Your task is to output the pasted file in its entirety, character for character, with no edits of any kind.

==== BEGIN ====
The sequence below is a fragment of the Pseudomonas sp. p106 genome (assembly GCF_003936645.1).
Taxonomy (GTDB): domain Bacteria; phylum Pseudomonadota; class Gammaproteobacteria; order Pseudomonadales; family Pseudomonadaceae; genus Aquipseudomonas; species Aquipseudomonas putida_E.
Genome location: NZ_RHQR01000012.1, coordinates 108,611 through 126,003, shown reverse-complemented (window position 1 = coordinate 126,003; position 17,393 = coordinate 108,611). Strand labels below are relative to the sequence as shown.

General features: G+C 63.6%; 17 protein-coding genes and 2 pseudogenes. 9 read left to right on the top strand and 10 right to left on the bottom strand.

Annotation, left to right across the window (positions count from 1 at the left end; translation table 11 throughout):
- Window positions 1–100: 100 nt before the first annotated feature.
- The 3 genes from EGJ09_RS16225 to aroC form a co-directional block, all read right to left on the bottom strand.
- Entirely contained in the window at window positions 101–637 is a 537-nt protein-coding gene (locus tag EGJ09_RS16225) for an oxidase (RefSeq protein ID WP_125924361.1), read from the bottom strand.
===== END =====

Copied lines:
The sequence below is a fragment of the Pseudomonas sp. p106 genome (assembly GCF_003936645.1).
Taxonomy (GTDB): domain Bacteria; phylum Pseudomonadota; class Gammaproteobacteria; order Pseudomonadales; family Pseudomonadaceae; genus Aquipseudomonas; species Aquipseudomonas putida_E.
Genome location: NZ_RHQR01000012.1, coordinates 108,611 through 126,003, shown reverse-complemented (window position 1 = coordinate 126,003; position 17,393 = coordinate 108,611). Strand labels below are relative to the sequence as shown.

General features: G+C 63.6%; 17 protein-coding genes and 2 pseudogenes. 9 read left to right on the top strand and 10 right to left on the bottom strand.

Annotation, left to right across the window (positions count from 1 at the left end; translation table 11 throughout):
- Window positions 1–100: 100 nt before the first annotated feature.
- The 3 genes from EGJ09_RS16225 to aroC form a co-directional block, all read right to left on the bottom strand.
- Entirely contained in the window at window positions 101–637 is a 537-nt protein-coding gene (locus tag EGJ09_RS16225) for an oxidase (RefSeq protein ID WP_125924361.1), read from the bottom strand.